By Camille Cox | Staff Writer
We all loved reading at some point in our life. Whether that be the “Magic Tree House” series, “Harry Potter,” “Junie B. Jones” or “Cat in the Hat,” reading played — and continues to play — a part in every student’s life. That being said, when did reading change from being a leisure activity to being an academic necessity?
I love reading, and I always have. My mom is a high school English teacher, and she has read to me every night since I can remember. In quarantine, I read every day — well, in between watching “Tiger King” and making whipped coffee. Entering my first year of college last year, I had the full intent of continuing to read whenever I could. But, just as many students experience, there is little free time during the week, and when I had it, I wanted to sleep or hang out with friends. Reading, the escapism I used to love and look forward to, took a backseat in my life.
After a long week of textbook reading, the last thing I want to do is read more on the weekends. I want to unwind, sleep and watch TV. Academic reading has sucked away my joy for reading at times. Instead of catching up on Oprah Winfrey’s favorite books, I read for class. While reading for class is necessary and I am beyond grateful for an education, it’s taxing at times. I understand and appreciate each piece of information I learn from my classes, but I want to get back my love for reading. I want to prioritize reading in my life once again.
If you’re a student like me who used to love reading and now does not feel they have any time to do so, we have to rethink. We have to make the time, just like we do for rest, friends and homework. According to Merrimack College, reading for college students improves concentration, self esteem, memory skills and vocabulary. With all that being said, why do students still not read for pleasure? For one, time. Time is valuable, and it feels awkward and useless to sit and read a novel instead of studying or even hanging out with roommates. But these statistics prove how important it is. Reading not only makes you smarter but also helps you in so many areas of life.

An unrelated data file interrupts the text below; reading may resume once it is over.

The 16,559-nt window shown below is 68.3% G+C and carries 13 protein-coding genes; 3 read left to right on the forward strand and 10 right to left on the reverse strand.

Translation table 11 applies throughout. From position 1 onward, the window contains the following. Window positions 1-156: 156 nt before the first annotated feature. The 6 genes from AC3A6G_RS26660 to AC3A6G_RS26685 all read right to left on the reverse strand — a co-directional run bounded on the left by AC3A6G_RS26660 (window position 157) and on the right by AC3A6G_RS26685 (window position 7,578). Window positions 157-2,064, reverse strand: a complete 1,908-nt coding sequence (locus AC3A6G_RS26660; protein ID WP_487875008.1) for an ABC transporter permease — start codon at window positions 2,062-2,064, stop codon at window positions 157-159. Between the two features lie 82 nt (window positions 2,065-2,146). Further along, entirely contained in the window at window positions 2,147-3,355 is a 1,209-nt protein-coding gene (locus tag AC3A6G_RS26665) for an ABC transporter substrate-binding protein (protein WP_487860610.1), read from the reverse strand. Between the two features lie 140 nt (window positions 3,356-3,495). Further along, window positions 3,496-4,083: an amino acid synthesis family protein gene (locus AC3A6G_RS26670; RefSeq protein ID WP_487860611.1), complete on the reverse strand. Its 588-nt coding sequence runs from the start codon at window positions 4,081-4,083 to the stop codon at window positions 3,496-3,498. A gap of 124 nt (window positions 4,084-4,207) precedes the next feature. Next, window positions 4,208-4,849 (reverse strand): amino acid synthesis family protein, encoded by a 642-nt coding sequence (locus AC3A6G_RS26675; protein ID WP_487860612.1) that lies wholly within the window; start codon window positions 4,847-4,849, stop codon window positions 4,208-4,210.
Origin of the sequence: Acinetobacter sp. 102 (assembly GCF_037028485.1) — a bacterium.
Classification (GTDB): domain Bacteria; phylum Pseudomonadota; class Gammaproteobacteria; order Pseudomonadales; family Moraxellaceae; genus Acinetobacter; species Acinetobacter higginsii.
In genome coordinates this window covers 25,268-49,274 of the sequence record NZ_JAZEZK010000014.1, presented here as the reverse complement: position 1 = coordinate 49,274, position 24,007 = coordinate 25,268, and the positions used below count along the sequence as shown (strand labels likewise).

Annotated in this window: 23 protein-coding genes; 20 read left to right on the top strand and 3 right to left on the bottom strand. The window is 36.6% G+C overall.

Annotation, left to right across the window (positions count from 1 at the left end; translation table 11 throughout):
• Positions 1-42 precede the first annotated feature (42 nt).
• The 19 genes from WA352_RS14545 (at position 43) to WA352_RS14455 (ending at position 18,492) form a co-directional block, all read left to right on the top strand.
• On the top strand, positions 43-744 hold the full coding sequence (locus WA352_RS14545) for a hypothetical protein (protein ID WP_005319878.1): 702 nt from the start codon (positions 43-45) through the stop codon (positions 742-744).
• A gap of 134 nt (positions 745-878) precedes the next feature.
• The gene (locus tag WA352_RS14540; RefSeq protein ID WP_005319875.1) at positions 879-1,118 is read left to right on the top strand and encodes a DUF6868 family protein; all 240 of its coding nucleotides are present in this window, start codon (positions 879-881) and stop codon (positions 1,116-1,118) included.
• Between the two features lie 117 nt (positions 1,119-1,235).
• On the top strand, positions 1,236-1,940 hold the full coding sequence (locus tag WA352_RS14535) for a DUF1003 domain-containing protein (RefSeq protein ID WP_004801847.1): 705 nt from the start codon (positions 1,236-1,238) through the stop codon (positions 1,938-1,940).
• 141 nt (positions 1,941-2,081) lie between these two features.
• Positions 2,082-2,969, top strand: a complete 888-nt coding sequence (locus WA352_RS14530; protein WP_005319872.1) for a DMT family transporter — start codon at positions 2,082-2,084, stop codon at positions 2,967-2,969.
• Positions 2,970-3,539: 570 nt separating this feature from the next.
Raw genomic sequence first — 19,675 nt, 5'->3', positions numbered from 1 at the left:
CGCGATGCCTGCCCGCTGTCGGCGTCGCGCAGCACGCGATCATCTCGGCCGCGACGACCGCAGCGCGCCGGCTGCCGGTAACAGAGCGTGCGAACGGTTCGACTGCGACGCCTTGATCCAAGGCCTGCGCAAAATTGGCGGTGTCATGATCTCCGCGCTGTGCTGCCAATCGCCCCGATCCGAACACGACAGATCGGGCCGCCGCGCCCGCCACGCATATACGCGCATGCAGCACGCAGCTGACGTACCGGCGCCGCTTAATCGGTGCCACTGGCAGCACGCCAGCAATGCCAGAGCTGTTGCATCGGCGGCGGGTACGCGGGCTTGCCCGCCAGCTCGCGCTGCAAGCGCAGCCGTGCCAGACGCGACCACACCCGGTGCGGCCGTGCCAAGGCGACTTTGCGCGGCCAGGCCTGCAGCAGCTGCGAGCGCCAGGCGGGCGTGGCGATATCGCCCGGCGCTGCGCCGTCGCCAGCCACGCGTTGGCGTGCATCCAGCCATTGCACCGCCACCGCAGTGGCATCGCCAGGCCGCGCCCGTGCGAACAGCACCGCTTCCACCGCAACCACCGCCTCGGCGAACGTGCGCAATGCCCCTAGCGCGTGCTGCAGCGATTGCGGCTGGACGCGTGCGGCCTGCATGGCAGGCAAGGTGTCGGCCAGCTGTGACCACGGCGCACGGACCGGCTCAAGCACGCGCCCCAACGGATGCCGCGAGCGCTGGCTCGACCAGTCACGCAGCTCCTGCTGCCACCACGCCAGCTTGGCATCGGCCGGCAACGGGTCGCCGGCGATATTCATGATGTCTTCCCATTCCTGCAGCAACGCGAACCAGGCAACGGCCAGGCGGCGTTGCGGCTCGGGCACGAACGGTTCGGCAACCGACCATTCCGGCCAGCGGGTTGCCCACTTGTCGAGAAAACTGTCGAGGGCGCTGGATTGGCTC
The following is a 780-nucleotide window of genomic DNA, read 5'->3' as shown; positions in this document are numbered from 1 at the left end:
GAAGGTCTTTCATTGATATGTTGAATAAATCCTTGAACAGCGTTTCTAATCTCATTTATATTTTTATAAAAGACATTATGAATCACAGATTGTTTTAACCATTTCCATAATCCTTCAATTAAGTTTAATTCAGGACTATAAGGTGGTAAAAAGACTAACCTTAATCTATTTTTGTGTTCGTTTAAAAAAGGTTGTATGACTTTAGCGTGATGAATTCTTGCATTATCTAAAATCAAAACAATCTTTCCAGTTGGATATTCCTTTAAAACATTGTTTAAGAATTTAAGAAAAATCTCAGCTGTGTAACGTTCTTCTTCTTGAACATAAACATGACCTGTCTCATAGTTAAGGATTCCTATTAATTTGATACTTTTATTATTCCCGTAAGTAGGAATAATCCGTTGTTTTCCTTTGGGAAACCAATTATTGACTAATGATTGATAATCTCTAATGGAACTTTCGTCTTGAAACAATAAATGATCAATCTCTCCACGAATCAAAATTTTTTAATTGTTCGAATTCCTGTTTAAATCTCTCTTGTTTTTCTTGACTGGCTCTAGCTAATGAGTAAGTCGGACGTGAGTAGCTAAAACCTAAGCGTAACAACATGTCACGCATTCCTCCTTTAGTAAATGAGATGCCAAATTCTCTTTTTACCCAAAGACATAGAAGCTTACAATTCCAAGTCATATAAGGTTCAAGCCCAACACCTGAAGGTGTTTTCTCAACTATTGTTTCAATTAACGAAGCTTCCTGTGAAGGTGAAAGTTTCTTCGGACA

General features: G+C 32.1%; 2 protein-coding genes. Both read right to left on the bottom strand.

To get back into reading, start small. Pick up a familiar author or even a book you’ve already read, and just start. If you love “Harry Potter,” read your favorite one. If you want to challenge yourself, go look at former President Barack Obama’s top books of 2020 and pick one off of that list. Just start somewhere. As the next generation, we need to take advantage of our resources and opportunities. The Literacy Project found that 45 million Americans are functionally illiterate, 50% of adults cannot read above an eighth-grade level and three out of four people on welfare cannot read. We are the ones who have been given the privilege and gift of education. We must use it to its maximum to help lower those numbers.